The West P&I Club has noted a number of recent container fire incidents related to containers which were declared as miscellaneous items but actually contained charcoal/carbon. This is a commodity liable to spontaneous combustion. These containers were below deck and when fires broke out there was considerable damage caused to the vessel and other cargo by the fire and the water used to extinguish the fire.
The vessels’ CO2 system assisted in putting the fires out. Fire experts have also advised that they are aware of numerous other fires in containers of charcoal tablets in recent months. The fires have been caused by containers said to contain “tablets for water pipe” and “hookah accessories”, which are not listed within the IMDG Code, but are actually a form of charcoal/carbon, which is listed in the International Maritime Dangerous Goods (IMDG) Code as hazardous cargo.
Charcoal is also used in tablet form for water-pipes used for smoking, including Nargila, Shisha or Hookah pipes. This type of charcoal may be manufactured with some flammable solid inside, resulting in lower ignition temperature.
If charcoal/carbon is declared as non-hazardous, then a certificate must be provided by the shipper advising that correct sampling has been performed and it has passed a self-heating test from a laboratory approved by the Competent Authority said the West P&I Club, adding that in the cases it has experienced, the cargo has no declaration other than tablets for water pipe, and/or hookah accessories.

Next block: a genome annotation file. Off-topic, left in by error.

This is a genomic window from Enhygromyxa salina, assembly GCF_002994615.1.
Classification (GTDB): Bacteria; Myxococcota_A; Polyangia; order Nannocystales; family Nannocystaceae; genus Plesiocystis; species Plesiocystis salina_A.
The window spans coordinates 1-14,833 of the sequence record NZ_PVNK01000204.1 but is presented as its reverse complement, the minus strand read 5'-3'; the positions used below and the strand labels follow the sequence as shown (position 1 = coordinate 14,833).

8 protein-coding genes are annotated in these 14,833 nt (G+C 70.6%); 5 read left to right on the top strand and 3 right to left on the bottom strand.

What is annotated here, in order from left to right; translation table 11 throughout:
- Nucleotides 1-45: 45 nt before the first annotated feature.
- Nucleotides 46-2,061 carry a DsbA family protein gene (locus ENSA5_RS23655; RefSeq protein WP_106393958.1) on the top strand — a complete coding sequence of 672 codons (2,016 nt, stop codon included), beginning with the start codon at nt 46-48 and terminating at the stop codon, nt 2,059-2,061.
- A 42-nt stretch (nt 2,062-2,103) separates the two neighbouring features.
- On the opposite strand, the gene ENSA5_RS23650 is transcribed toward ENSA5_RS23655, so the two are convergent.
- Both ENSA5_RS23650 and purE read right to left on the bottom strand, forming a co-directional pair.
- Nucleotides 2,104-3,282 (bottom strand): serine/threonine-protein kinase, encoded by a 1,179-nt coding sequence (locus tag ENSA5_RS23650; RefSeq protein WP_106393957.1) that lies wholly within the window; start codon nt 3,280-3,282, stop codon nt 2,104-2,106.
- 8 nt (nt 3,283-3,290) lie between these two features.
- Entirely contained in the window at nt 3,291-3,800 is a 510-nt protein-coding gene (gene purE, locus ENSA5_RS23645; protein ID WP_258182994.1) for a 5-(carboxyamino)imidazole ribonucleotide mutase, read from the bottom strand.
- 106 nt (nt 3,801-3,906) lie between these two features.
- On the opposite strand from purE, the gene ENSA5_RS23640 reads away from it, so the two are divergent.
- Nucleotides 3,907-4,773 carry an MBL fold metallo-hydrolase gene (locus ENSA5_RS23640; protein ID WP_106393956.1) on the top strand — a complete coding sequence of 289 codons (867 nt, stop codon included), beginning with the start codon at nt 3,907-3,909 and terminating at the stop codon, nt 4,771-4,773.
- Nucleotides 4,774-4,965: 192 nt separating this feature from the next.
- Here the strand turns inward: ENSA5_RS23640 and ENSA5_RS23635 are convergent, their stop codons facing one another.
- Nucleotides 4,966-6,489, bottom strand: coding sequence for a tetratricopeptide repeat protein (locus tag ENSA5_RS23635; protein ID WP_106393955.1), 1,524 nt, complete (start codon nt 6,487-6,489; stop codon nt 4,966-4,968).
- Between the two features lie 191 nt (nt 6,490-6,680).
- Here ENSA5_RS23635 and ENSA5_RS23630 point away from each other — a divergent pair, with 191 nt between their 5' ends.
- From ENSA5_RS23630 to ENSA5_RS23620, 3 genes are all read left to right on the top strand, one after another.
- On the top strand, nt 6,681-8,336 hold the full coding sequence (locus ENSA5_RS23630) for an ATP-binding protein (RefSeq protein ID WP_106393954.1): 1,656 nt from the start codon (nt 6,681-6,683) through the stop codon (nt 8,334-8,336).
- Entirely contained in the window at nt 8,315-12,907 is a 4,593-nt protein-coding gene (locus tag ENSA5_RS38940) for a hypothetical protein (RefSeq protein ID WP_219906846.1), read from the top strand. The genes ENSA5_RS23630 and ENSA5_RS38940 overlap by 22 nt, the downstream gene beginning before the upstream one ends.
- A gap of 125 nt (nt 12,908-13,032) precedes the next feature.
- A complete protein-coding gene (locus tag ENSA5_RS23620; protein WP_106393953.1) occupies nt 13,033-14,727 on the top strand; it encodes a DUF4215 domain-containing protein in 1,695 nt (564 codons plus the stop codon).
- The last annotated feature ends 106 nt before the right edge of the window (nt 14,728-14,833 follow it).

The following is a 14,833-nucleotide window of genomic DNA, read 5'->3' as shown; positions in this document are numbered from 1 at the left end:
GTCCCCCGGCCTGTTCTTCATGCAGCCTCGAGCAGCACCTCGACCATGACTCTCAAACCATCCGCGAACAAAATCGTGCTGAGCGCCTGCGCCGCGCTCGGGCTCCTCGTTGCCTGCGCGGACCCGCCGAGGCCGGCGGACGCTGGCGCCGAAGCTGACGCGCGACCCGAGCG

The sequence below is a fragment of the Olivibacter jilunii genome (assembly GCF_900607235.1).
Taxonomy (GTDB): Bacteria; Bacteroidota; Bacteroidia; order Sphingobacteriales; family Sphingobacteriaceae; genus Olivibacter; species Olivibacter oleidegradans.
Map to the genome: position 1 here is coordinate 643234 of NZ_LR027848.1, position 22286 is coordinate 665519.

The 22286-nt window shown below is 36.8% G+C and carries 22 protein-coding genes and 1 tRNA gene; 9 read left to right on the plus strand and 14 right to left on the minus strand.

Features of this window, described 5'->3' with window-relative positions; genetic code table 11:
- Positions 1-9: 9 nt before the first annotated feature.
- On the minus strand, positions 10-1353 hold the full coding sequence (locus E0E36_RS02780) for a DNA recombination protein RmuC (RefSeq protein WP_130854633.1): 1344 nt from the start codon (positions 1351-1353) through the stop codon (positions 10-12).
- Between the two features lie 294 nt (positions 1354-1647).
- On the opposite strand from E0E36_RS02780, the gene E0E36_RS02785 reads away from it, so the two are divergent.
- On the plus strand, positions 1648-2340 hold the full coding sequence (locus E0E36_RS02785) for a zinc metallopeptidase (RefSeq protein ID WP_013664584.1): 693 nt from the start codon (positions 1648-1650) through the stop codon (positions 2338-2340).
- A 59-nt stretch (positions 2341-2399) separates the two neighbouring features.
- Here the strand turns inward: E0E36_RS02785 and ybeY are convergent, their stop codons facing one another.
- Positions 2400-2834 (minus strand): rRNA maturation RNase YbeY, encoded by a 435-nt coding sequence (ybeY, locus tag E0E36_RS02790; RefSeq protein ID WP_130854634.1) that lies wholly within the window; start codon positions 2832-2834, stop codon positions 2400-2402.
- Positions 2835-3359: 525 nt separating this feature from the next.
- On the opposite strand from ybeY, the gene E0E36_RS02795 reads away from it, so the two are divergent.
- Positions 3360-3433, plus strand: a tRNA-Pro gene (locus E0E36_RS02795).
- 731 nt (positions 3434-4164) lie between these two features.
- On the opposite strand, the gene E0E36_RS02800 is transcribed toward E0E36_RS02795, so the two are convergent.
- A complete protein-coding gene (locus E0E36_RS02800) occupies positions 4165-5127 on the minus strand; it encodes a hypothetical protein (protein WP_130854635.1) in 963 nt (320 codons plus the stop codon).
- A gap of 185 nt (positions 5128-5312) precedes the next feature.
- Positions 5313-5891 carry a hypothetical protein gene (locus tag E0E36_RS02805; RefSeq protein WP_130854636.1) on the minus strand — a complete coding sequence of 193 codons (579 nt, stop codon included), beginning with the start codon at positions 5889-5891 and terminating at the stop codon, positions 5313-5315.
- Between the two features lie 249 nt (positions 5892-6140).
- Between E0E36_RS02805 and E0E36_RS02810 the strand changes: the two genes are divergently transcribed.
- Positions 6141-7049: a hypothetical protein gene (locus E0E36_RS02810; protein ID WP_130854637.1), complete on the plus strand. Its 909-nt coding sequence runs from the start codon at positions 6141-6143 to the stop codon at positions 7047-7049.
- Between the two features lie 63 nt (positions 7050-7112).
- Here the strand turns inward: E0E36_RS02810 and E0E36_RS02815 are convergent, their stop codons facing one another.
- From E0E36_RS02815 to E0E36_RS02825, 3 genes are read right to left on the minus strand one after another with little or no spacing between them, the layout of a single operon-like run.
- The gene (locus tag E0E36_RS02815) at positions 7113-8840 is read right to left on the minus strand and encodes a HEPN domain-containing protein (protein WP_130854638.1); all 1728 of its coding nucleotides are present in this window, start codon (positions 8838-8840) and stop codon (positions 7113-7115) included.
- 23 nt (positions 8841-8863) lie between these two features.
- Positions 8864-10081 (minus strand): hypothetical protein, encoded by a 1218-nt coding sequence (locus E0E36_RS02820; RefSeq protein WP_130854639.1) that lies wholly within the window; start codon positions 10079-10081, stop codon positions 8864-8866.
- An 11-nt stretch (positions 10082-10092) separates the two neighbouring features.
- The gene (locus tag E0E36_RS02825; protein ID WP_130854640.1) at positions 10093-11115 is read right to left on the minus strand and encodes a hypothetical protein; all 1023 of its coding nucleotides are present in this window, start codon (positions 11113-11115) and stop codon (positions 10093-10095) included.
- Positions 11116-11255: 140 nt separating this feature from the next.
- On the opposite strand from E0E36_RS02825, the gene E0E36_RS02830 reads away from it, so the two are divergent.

There is no indication on the bills of lading and the cargo manifest that the cargo is charcoal/carbon or whether is a hazardous cargo. This may constitute a misdeclaration and attract liability to the shippers and/or charterers of the vessel when liner bills of lading are issued.
Charcoal/carbon is a black residue, consisting of carbon and any remaining ash obtained by removing water and other volatile constituents from animal and vegetation substances. It is a self-heating substance – that is to say, a product which, in contact with air and without an energy supply, is liable to self-heating. Such a self-heating reaction may result in extensive heat development and fire.